Add image file
Upload

As long as...
It's still stronger if shimmed. The screws won't bend as easily.
Add pictures here
<% if( /^image/.test(type) ){ %>
<% } %>
<%-name%>
Add image file
Upload

There's no argument there. The problem is how to shim an already trimmed-out door casing. It's a big job getting the trim off to insert shims. Perhaps the person could inject a filler to bridge the space between casing and crip? IMHO, many of the trim guys I've known shim BOTH sides of the casing when installing a door, including the area by the strike plate for just this reason. YMMV
--
Nonny
When we talk to God, we're praying,
  Click to see the full signature.
Add pictures here
<% if( /^image/.test(type) ){ %>
<% } %>
<%-name%>
Add image file
Upload
On Thu, 11 Mar 2010 17:31:54 -0600, " snipped-for-privacy@att.bizzzzzzzzzzzz"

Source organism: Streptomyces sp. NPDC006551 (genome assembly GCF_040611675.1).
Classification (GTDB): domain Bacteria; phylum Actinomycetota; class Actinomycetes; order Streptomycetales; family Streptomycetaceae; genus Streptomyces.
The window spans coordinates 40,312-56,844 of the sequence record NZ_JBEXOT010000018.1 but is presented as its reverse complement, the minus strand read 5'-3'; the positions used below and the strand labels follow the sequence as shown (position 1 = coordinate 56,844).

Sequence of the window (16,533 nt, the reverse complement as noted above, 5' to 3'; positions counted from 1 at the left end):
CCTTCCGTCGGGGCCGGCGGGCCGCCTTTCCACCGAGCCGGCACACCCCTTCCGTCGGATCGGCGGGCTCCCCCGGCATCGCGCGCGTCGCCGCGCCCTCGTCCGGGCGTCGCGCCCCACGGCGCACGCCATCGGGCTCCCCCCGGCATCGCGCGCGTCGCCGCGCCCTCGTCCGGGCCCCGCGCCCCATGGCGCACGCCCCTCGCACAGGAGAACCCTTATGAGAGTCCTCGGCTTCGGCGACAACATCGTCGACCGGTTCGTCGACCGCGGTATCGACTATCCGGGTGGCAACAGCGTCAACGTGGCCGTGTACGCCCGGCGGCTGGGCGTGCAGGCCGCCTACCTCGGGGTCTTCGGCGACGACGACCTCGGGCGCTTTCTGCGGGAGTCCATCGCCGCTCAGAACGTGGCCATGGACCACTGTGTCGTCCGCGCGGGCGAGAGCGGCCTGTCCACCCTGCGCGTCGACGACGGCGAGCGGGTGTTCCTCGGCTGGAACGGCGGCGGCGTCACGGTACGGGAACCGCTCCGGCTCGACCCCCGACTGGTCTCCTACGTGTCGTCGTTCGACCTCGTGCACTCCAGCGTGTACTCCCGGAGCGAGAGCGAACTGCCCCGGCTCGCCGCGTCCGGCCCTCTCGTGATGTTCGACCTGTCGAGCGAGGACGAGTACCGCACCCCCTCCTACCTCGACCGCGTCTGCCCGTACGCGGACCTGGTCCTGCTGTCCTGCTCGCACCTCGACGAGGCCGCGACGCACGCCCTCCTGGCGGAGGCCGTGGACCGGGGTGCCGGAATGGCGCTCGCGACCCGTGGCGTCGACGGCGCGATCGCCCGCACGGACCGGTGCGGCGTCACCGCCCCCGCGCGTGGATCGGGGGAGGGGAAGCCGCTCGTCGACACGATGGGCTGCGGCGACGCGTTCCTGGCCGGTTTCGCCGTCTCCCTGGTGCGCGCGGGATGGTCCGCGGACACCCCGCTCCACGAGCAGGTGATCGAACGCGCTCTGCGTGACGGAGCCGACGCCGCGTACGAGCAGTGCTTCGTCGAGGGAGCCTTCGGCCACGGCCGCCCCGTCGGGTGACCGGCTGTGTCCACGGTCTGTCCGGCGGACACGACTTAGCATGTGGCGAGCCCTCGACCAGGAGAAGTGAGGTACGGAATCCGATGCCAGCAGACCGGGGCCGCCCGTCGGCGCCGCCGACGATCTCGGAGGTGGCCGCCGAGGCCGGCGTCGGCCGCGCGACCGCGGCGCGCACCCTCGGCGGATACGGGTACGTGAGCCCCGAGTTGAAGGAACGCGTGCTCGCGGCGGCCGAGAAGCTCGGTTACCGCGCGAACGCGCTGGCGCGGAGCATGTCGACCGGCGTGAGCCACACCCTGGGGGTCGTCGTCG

What do you mean by casing? I don't see how longer screws could screw up anything if they are put in all the way.
Add pictures here
<% if( /^image/.test(type) ){ %>
<% } %>
<%-name%>
Add image file
Upload

If there is no shimming behind the jamb where you are inserting the screw, the screw will pull the jamb into the framing when it it tightened...or at least try to pull it in. I'm trying to recall if I shimmed behind the striker plates in all the doors I did way back when but can't.
Harry K
Add pictures here
<% if( /^image/.test(type) ){ %>
<% } %>
<%-name%>
Add image file
Upload
Harry K wrote:

My first exterior door installation, also my only one, the latch side of the opening was so darn square that I just put it directly against the framing and only shimmed on the hinge side. Seems to work well. Is anything wrong with that approach?
Add pictures here
<% if( /^image/.test(type) ){ %>
<% } %>
<%-name%>
Add image file
Upload

No reason that I can think of.
Harry K
Add pictures here
<% if( /^image/.test(type) ){ %>
<% } %>
<%-name%>
Add image file
Upload
On Fri, 12 Mar 2010 07:53:18 -0800 (PST), Harry K

I see what casing means. Thanks. Yeah, I wouldn't have done that. I would have seen the problem in advance. As I recall there was shimming in the door jamb but I added extra wood beyond jamb, the shimming, and what the shim was against. I must have taken off the door molding, but maybe I did something else too, since that wouldn't have exposed much.